Tablets now workplace standard, says Dell

At least 90% of IT decision makers in most countries claim tablets are a standard part of their company’s IT strategy

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At least 90% of IT decision makers in most countries claim tablets are a standard part of their company’s IT strategy, according to a survey by Dell.

Excluding Japan, nine in 10 IT managers worldwide said tablets are either already part of their IT strategy, or are currently being evaluated, with 68% of those in the UK already offering the devices.

Dell's tablet group vice-president Neil Hand said the results show the way people work is changing. 

"Days spent going to a specific place to conduct business are fewer, while more employees are on the move and require access to company information outside of the workplace,” he said.

Android takes the top spot for supplied tablet operating systems in the UK, with 69% of organisations supplying Android tablets to workers. Other operating systems were more popular overseas, with Microsoft Windows coming first in the US and Apple's iOS leading in Japan.

Use of tablets is steadily growing and ownership in the UK has increased by 20% year-on-year in the first quarter of 2014, according to industry regulator Ofcom.

Many people now prefer to use tablets as opposed to PCs and smartphones for tasks such as shopping. In May 2014, a report from Forrester Research suggested the number of people using tablets to bank will exceed those using mobiles by 2016.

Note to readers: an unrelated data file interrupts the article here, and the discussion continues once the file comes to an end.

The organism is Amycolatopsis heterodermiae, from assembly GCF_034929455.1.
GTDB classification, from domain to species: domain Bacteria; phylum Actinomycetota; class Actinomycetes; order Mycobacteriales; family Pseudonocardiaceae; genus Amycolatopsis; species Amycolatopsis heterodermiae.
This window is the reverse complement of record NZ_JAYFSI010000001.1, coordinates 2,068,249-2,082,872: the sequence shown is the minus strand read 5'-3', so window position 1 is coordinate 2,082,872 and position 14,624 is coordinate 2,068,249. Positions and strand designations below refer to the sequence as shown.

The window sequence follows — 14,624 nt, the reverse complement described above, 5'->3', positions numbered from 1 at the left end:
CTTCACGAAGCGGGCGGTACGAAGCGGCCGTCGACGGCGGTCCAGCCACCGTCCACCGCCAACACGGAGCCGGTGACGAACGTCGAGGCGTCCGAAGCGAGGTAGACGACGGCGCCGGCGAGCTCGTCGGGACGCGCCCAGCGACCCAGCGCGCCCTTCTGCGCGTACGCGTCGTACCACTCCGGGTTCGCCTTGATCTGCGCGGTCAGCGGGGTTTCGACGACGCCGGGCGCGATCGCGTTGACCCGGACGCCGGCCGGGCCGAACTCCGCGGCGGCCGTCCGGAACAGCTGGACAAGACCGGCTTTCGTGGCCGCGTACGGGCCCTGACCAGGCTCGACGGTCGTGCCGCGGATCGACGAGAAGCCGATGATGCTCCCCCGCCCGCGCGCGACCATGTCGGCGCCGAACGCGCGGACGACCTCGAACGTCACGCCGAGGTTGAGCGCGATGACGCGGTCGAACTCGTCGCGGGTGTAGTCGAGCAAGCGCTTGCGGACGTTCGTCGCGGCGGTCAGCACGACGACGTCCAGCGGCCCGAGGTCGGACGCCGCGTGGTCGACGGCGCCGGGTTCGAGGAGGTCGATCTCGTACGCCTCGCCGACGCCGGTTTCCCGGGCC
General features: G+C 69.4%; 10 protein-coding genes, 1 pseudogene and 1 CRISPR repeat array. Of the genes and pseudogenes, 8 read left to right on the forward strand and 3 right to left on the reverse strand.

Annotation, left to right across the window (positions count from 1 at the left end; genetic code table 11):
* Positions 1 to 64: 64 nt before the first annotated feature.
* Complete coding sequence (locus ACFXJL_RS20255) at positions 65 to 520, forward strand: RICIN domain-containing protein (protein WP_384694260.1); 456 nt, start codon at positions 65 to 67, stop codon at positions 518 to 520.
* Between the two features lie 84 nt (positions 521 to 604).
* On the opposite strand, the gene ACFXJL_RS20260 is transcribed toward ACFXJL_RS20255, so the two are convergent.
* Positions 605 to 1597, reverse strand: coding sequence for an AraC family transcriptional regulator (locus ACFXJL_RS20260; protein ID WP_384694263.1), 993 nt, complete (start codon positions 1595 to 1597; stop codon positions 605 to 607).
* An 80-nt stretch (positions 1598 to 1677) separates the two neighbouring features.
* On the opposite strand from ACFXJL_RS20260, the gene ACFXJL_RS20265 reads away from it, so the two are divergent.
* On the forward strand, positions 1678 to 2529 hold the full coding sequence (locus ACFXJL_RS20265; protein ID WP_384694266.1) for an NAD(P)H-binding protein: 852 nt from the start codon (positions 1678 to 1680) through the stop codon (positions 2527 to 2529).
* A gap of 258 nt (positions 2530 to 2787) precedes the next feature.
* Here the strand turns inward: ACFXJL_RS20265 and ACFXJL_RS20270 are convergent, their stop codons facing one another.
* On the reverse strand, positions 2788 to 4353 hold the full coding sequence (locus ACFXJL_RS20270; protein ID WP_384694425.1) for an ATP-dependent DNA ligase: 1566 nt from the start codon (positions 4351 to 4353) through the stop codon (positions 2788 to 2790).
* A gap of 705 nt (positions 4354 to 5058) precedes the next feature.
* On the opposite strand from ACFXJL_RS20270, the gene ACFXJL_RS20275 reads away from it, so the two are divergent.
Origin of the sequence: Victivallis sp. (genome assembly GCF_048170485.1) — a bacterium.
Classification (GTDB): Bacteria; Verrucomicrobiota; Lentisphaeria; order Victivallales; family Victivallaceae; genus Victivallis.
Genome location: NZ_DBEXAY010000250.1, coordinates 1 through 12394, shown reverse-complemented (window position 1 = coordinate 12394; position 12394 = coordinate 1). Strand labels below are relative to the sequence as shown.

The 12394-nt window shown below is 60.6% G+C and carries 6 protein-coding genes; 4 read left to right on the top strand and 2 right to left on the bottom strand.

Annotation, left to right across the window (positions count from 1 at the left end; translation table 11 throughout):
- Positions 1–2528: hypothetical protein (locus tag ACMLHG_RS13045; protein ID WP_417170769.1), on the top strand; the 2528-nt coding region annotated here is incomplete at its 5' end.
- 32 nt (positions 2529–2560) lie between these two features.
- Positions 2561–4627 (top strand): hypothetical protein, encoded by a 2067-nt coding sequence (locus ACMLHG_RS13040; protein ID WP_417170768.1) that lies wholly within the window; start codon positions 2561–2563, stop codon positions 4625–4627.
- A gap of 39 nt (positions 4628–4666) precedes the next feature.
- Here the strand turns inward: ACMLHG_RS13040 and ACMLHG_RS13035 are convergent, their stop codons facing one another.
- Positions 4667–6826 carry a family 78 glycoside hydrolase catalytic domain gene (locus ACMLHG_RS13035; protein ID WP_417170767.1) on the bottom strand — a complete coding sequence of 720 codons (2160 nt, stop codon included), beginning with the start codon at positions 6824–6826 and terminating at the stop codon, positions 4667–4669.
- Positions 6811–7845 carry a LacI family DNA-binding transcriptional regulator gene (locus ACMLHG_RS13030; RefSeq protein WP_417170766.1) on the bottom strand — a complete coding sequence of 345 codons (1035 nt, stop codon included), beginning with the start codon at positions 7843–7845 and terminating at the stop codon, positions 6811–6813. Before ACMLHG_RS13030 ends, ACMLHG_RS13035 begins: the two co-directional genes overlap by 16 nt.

In the UK, more than half of technology managers believe tablets have increased employee productivity by 20% through increasing the ability to work flexibly, with 59% claiming tablets have fully met the requirements they had expected. 

Half of UK companies who provide tablets to workers as standard are planning to deploy more devices.

However, although they enable users, many companies are still concerned about device and data security. Of those not yet supplying tablets in the workplace in the UK, nearly half cited security concerns as the reason.

This is growing concern at organisations considering BYOD policies, and a recent survey by identity management firm Intercede showed almost a quarter of employees are unaware of their organisation’s BYOD policy.

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